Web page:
But given all the climate change related disasters in the past year, it's time to go deeper with our climate action. It can be as simple as questioning our every use of electricity. Do I need to boil an entire kettle of water, or could I warm just as much as I need? How many lamps or lights do I need to use in order to accomplish my tasks at present? Does my computer (or other gadget) need to be plugged in 24/7, or could I put it on a timer? These are small considerations, but any way that we can reduce our energy use saves us greenhouse gases in the long run.

There are always ways to conserve energy. What will you do during Earth Hour? And beyond?

Sunday, March 24, 2019

Laudato Si Sunday reflection: Indifference or making a difference?

Today's reflection is brought to you by
Luke 13: 1-9.

We know,
O Lord,
that the people killed by Cyclone Idai in Mozambique,
are not worse sinners
than we are.

We know that those who died
in the floods of Malawi and Zimbabwe
are not worse offenders
than anyone else on our planet.

We shouldn't be indifferent to these events.

We are all your children,
just as they are.

None of us are perfect.

But all of us
are called
to change
our lives,
from excess
to simplicity,
to reduce our impact on our earth
so that our sisters and brothers
who live
where the effects of climate change are strongest
have half a chance.

So that we all have half a chance.

And all of us
are called
to change
our hearts,
to turn from fear and indifference
to loving action
so that our sisters and brothers
all over the globe
can live
in peace and sufficiency.

You are the Master Gardener.

You see our barren branches,
our sins and shortcomings,
and still you give us
another chance.

May your tender care
help us
to change our lives and hearts
so that we may also offer
your tender care
to those who need it most.

+Amen.

* * * * * * *

Cyclone Idai has been very much on my mind as I reread the sections on Global Inequality (paragraphs 48-52) for this week's reflection on Laudato Si: On Care for Our Common Home (they can be accessed by clicking here.) As usual, they are packed with ideas worth noting and discussing.

When I began studying (and practicing) voluntary simplicity, the fact that a lifestyle like mine is lived by only the top 8-12% of the world's population hit me like a ton of bricks. You could say that I finally began to wake up to the way that my life was depleting the lives of those in the developing world. "Both everyday experience and scientific research show that the gravest effects of all attacks on the environment are suffered by the poorest," as the pastoral letter of the Bolivian Bishops quoted in paragraph 48 notes -- and the worst damage to the environment arises out of our throwaway consumerism which depletes and pollutes places far from our sight, often in the Global South.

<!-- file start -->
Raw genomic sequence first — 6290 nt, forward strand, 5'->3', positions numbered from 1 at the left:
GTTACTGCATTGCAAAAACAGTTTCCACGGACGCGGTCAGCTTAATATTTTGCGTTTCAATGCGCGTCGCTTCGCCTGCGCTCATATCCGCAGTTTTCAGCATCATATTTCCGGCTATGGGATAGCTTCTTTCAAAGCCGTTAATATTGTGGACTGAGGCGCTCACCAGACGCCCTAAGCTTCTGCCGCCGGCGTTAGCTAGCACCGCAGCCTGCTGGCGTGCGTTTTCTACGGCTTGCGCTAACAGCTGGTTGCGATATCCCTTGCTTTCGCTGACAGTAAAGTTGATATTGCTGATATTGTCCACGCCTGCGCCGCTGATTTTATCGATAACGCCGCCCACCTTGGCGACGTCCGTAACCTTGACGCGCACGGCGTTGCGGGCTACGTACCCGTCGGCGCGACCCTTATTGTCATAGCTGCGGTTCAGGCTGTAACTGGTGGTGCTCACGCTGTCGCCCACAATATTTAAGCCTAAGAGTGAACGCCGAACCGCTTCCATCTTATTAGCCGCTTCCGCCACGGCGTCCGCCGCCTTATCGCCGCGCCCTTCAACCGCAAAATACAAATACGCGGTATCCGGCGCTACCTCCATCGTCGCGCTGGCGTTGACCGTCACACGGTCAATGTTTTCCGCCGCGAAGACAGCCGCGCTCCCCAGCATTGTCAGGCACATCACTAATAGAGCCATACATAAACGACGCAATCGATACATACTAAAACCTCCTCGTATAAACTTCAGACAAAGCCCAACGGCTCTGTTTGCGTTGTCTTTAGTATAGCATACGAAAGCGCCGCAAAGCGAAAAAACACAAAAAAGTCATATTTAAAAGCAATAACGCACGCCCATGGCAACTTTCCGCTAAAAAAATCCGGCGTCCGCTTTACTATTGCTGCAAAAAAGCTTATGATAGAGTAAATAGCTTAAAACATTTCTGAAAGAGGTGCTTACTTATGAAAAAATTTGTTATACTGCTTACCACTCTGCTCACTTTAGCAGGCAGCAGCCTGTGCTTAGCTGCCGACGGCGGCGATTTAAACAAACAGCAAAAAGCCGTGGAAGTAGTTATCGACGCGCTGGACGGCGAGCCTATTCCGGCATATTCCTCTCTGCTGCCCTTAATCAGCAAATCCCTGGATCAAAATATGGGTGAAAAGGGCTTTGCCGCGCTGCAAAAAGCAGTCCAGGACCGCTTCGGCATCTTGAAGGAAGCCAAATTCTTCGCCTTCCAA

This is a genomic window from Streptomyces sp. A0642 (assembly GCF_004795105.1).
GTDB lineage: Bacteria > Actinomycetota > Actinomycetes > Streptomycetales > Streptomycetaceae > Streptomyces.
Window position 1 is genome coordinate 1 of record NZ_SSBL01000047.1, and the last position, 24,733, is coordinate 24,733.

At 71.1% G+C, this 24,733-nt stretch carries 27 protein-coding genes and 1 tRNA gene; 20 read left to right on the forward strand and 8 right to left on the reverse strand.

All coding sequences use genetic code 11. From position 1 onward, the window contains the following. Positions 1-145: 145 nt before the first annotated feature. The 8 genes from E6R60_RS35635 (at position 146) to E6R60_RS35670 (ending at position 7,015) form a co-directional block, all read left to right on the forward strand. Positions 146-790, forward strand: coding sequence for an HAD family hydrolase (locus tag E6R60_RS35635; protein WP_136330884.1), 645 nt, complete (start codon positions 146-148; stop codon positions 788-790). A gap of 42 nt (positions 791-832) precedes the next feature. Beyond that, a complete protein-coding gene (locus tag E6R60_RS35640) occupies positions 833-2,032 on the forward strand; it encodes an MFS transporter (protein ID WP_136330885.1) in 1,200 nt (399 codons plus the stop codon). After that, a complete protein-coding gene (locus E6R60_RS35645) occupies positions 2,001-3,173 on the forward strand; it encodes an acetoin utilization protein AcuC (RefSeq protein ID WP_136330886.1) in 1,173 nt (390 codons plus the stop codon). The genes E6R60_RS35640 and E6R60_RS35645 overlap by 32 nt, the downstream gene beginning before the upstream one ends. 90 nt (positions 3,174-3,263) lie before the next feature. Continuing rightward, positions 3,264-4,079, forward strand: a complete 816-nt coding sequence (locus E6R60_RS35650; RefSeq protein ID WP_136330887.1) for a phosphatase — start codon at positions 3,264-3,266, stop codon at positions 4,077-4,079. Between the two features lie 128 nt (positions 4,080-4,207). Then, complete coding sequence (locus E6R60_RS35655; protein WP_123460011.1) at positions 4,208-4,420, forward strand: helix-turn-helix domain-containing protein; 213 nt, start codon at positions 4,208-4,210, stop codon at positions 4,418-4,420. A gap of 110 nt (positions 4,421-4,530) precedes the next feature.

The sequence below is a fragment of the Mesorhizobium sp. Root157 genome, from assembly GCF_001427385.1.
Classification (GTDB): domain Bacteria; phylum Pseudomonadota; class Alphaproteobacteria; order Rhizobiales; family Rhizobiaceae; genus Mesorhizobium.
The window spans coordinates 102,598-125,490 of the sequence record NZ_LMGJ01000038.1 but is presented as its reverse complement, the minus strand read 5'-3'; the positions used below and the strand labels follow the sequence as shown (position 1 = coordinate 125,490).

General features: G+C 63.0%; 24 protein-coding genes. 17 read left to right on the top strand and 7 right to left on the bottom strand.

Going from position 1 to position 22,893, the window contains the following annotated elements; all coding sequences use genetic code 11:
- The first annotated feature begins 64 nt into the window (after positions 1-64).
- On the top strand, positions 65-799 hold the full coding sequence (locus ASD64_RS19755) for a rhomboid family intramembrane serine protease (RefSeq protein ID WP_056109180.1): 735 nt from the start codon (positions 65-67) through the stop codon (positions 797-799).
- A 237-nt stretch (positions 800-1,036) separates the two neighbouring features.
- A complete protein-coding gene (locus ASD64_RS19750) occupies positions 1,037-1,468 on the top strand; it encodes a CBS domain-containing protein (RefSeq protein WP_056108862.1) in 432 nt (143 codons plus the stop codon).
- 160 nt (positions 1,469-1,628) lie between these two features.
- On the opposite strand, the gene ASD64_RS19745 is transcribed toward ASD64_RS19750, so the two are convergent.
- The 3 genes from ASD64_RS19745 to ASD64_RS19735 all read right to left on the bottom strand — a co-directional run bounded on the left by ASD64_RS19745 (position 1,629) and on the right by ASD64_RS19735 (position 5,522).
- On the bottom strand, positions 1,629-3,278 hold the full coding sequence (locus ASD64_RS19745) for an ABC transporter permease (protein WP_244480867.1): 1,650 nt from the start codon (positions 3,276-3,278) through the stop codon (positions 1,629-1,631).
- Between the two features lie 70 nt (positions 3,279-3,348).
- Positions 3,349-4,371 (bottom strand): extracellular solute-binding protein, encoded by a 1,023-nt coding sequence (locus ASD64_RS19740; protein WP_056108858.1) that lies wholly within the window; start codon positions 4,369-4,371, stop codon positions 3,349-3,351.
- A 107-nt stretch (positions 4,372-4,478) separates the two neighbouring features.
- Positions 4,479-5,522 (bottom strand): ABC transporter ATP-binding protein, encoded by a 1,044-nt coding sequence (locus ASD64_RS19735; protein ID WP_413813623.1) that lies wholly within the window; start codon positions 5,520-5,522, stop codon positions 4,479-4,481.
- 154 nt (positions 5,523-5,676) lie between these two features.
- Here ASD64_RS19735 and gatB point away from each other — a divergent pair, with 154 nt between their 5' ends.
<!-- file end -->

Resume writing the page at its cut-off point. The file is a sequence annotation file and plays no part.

What's even worse is that these effects "are insufficiently represented on global agendas" to the point that most of us go through our days without giving much thought to our brothers and sisters in developing countries (the other 88-92% of  world population) whose lives are negatively impacted by our consumer demands. Except maybe when we see news reports like the ones from Mozambique this week.

Paragraph 49 begins by stating that "there is little in the way of clear awareness of problems which especially affect the excluded... one often has the impression that their problems are brought up as an afterthought... or... treated merely as collateral damage." Our brothers and sisters in the developing world are paying for the "lifestyles of the rich and famous" -- and those like me -- with the resources of their already impoverished countries. In the meantime, climate change is causing cyclones like Idai, flooding here, droughts and fires there.